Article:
The main focus of a cruise is the profusion of off-boat activities. Several are offered on any given day, ranging from challenging kayak trips and long, steep hikes to shorter, slow walks suitable for young children. Those were often lead by Mary, the ship’s resident botanist. An older woman with grey hair and small glasses, she could name all the different plants we saw.
One day, I opted for what's known as a bushwhacking hike, where, instead of following trails, we trekked through the pristine temperate rainforest following our guide, Mike, a tall man with long brown hair and an Alaska-size beard. Walking between the high green trees, I could hear the soft shush of distant waves, the trilling of birds and the rustling of small creatures darting through the undergrowth.
There was always an underlying thread of frisson wondering what other animals might be watching — hungry bears and their cubs were just emerging from hibernation — but I didn’t worry. Mike had a can of bear repellent, a radio and an obvious long-term relationship with the countryside, moving with familiar ease through the wild landscape.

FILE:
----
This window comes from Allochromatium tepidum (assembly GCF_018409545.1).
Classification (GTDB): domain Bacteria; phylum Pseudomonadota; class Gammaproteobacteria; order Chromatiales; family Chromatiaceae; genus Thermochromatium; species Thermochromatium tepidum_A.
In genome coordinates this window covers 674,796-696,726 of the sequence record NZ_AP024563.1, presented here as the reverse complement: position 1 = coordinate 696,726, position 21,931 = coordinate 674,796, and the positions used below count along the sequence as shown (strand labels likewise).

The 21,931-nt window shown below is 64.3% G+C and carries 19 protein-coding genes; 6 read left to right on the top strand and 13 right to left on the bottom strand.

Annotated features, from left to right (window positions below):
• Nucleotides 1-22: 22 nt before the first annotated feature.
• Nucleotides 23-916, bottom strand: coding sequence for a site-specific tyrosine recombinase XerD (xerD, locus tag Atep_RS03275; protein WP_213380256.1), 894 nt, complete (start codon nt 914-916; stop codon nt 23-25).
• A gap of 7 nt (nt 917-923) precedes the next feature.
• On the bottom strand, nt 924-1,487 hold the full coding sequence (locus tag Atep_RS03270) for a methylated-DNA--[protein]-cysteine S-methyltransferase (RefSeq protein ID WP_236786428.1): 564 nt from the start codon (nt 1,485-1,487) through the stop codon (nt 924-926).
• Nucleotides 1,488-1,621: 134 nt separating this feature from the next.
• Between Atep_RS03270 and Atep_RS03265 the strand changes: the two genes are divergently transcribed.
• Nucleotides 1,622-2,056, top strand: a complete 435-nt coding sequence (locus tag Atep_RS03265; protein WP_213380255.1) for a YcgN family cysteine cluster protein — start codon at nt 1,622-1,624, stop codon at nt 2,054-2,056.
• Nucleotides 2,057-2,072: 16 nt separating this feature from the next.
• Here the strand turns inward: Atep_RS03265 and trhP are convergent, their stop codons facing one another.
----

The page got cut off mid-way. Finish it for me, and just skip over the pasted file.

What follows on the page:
On another day, I joined a group in a small skiff to see Dawes Glacier. Passing nimble mountain goats clinging to the side of a cliff, we wove through the floating icebergs, the ship quiet on the dark water, to get closer to the main glacier. Sitting a safe distance away, we watched icebergs calving. The sound was like a roar as the heavy mass tore away from the main body, slumping down into the water. The resulting ripples raced through the bergs, making our skiff bob suddenly.
Perhaps my most memorable experience (aside from the eerie rainbow) was a visit to an ice garden — a beach littered with huge shards of blue and white ice, stranded there by the receding tide. Wandering along the boulder-strewn beach, I could feel the cold rolling off the icy slabs in nearly visible waves. I laid my hand right on the melt-slick surface, touching ice that was formed hundreds or even thousands of years ago.